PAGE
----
College Reference


College is not easy. Staying in and studying when your friends are out having a good time is not easy. Giving up a summer on the beach for an internship is not easy. Getting a good job is not easy. For you as the parent of a college student, paying the bills is not easy. Seeing your child graduate with no direction and with few skills to function in today's highly competitive modern economy is not easy. Your child needs guidance, and you can provide it. This book is designed to be an easy to use, step-by-step guide to help you help your children use their college to prepare for a satisfying career.Here are the gruesome statistics: about 40 percent of students do not graduate from four year programs in six years; only 20 percent of employers say that college graduates are ready for the workforce; about 40 percent of those who graduate college get a job that will allow them to move out of the house permanently; and, less than 28 percent of American adults have a four year undergraduate degree.I 'm not going to sugar coat this information and tell you that little Timmy and Susie will find an excellent job with amazing benefits and stellar opportunity for advancement the moment the diploma is in their hands. That attitude is not going to help anyone and is the reason so many college graduates end up at home, living off minimum wage with little direction or prospect of career success. This book is a strong dose of tough love, which is exactly what I expect you will give your kids once you read the 20 ways to make your child's education pay off. You will become more than just the one who pays the bills or nags about grades. This book provides you with a rational approach which will reduce stress and anxiety for both you and your child over whether or not your huge financial and emotional investment will pay off.In discussing my previous book with parents, "10 Things Employers Want You to Learn in College", I realized that writing directly to students was not enough. Students rarely bought the book; their parents and relatives did. Even more disconcerting was the frequent statement made by parents, "Let's see if I can get Johnny to read the book." Moreover, I realized that parents approached their children in a variety of counter-productive ways. It was as if they were at the race track, spending their money and watching from the sidelines.Their primary activity was cheering for high grades or letting go with a torrent of four letter words when the students appeared to be faltering. Parents have to become investors, rather than gamblers, in their children's college education. This book suggests a "no-nonsense" approach toward your child's college experience. You may find it difficult to pursue all of the book's recommendations. Like any self-help book, you can pick and choose from the advice provided here; however, following through on the specific guidelines provided throughout the book will make a huge difference in your child's success. As a main player in your child's college experience, your general goal should be to help your child use college to pursue two specific goals: to develop skills employers want and to explore a variety of career paths.Employers want skillful and hardworking people who have a sense of where they are going with their work life, and since they can't find them, success is practically guaranteed if your child is one of those savvy and determined people. The simplicity of the message is deceiving, but as Voltaire said, "Common sense is not so common." In my 40 years of teaching and advising students, I have found it very difficult to get students to focus on their skill development and career exploration. Students frequently ask me, "what should I major in" and I respond, "It doesn't matter as long as you get the skills and explore career options." Invariably, the next question from the student is "if I major in x, will I get a good job?" Students are so fixated on the degree and the GPA that they fail to understand that it's a general set of professional skills and some understanding of career options that will lead to career success.They look at me like I'm crazy, but suddenly, as they get great jobs right out of college and their friends don't, it magically makes sense. This book is not about finances, dealing with roommate problems, how to get good grades or how to get admitted to the best graduate schools. Many other books and web sites are available for such purposes, and I encourage you to check them out. This book is about how to help your children maximize their college experiences and gain the skills needed to pursue a satisfying career, with or without graduate school. The primary audience for this book is parents whose children are planning to attend a traditional four year undergraduate program; however, much of it can be applied to those planning to attend two year programs or vocational post-secondary programs.Using my 20 guidelines, you will give your children an advantage over those who are confused, discouraged and overwhelmed by the prospects of finding, let alone moving into, a satisfying career path. Those unfortunate students may eventually find a viable path, but not without greater cost, more anxiety and years of delay.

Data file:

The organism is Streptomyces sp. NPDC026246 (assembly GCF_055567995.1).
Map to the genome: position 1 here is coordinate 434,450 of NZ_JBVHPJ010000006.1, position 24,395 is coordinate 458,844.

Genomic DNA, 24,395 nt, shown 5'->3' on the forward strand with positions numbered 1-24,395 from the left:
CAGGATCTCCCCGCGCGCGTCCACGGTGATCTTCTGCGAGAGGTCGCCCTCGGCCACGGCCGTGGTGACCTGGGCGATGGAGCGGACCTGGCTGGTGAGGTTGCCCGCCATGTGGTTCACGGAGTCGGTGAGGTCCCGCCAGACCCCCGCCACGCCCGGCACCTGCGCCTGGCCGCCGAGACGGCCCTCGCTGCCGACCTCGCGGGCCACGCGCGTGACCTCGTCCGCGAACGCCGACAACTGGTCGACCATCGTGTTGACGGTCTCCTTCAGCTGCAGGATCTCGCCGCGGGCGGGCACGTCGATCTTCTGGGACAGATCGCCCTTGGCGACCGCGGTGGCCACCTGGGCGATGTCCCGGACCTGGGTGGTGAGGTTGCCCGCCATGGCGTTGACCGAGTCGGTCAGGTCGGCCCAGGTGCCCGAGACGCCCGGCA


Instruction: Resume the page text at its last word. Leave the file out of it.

With so many qualified applicants, competition for college admissions is fiercer than ever. Now you can put yourself ahead of the pack by making your application flawless!

When applying for college, good grades and high standardized test scores are not always enough to guarantee admission. What sets you apart, argues Michele Hernández, is the way you describe yourself in your application. But how do you present yourself with flair, and highlight all your talents, skills, and passions, in just a few pages?

A former assistant director of admissions at Dartmouth College, Dr. Hernández takes you step-by-step through the entire application process, revealing the details that make or break an applicant. From the multitude of short and longer essays to the myriad of charts, lists, and personal data sections, she offers essential advice, useful anecdotes, and vivid examples. Included are: